Busan, South Korea- Uganda must prioritise industrialisation if it is to expand the economy and create enough jobs for the rapidly growing population, Finance minister Matia Kasaija, has said.
Speaking on the sidelines of the 53rd edition of the African Development Bank (AfDB) meeting in Busan, South Korean, Mr Kasaija said one of government’s top priorities was to industrialise and to encourage youth innovation in order to curb the rapidly growing rate of youth unemployment.
“Youth unemployment can be tackled through encouraging innovation because societies that have developed have taken innovation [as a cornerstone of their economies],” he said.
Uganda, according to Uganda Bureau of Statistics, has a youth unemployment rate of more than 80 per cent. Similarly, industrial growth has been slow growing at an average of 3 per cent in the last decade.
Leverage on resources
Mr Akinwumi Adesina, the AfDB president, said Africa must leverage on the availability of cheap labour, natural gas and minerals to push industrialisation of the continent to match population growth.
“Africa exports raw commodities. Things needs to change,” he said during a media briefing.
Founded in 1964, AfDB has been a key development partner for the African continent with focus on fighting poverty and improve livelihoods on the African continent.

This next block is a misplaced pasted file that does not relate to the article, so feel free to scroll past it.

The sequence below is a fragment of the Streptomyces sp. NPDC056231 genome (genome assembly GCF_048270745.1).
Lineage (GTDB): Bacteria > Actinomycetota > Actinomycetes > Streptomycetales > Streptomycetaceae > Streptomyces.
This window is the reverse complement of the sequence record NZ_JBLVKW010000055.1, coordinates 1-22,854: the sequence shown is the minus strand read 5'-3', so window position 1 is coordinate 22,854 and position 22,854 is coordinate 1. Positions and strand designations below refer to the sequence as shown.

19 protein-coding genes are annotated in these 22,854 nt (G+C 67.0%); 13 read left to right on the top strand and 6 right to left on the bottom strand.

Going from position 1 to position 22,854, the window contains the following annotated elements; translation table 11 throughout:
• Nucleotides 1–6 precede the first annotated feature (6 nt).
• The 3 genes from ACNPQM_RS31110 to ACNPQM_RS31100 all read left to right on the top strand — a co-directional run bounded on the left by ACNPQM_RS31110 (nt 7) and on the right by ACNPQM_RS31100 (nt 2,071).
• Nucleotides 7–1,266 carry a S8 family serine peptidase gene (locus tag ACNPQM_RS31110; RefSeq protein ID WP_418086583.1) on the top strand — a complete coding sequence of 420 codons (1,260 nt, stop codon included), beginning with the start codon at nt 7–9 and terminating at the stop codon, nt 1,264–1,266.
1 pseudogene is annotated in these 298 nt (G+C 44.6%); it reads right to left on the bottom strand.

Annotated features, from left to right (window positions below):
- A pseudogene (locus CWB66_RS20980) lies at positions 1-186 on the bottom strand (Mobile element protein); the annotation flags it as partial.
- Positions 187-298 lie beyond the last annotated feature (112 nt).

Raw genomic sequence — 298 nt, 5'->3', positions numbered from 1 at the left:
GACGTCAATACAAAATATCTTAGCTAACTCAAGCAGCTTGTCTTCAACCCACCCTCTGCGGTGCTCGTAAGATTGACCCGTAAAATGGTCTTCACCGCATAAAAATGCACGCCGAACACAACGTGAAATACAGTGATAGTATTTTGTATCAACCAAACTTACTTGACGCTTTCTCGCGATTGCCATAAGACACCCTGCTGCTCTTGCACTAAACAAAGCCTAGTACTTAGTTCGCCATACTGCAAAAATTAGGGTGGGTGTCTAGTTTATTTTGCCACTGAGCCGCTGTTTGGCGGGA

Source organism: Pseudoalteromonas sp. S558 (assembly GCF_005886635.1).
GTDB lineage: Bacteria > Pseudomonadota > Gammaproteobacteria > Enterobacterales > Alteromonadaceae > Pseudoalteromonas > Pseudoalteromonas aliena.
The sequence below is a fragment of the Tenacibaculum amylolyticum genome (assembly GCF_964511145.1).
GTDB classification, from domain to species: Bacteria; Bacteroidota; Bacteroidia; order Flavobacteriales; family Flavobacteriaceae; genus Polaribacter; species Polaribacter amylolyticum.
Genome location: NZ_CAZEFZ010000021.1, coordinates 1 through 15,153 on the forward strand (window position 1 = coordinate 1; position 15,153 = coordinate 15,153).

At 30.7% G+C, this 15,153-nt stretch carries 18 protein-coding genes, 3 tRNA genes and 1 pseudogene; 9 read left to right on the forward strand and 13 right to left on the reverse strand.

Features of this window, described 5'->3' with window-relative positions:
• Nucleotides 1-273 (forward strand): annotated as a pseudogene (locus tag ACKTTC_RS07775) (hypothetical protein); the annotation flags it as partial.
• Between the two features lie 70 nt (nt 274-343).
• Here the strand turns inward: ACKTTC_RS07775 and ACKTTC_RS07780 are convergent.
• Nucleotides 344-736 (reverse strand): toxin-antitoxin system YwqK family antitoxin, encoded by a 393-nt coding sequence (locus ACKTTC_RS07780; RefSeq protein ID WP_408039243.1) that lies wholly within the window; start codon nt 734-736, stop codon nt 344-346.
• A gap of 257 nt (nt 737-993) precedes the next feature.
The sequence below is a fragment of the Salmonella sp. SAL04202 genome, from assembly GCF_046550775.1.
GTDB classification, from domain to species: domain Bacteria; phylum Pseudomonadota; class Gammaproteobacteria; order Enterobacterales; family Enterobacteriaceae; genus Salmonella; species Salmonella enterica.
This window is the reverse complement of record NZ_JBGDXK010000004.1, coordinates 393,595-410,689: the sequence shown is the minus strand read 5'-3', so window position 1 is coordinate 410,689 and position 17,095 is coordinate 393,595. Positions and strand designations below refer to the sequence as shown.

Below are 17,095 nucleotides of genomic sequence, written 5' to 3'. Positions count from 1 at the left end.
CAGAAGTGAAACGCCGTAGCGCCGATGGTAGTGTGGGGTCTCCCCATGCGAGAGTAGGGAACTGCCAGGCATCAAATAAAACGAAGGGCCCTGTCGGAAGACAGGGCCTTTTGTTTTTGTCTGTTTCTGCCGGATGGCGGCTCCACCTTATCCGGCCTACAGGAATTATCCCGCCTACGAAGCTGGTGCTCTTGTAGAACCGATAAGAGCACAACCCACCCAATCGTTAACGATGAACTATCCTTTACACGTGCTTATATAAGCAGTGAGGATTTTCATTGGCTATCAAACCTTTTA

Mr Kasaija said innovation will spur development and countries such as South Korea have used this model to reach where they are.
“Every day, there is something new they discover, innovate or modify. This [innovation] is the way forward. We don’t have the money we need but we are definitely trying. If you don’t innovate, you are as good as dead,” he said.
The meeting also discussed how Africa can ‘bridge innovation and industry’ putting youth at the centre of solving continental challenges.
Mr Adesina told journalists that AfDB has choosen to host its meeting in South Korea because the country is an active member the continental bank, which has a membership of 80 countries, 54 of which are African countries and 26 non-African.
Meeting outside Africa. This is the second time the meeting is held outside Africa. Last year the meeting was held in India which Mr Adesina said is a model country when it comes to feeding its population.
“Korea was as poor as any African country in the 1960s. Today, it has a per capita income of $25,000 (Shs89 million). South Korea is a great example of what happens when a country industrialises,” he said.
African leaders are expected to discuss the continent’s future that will be bench marked on industrialisation as a key development driver.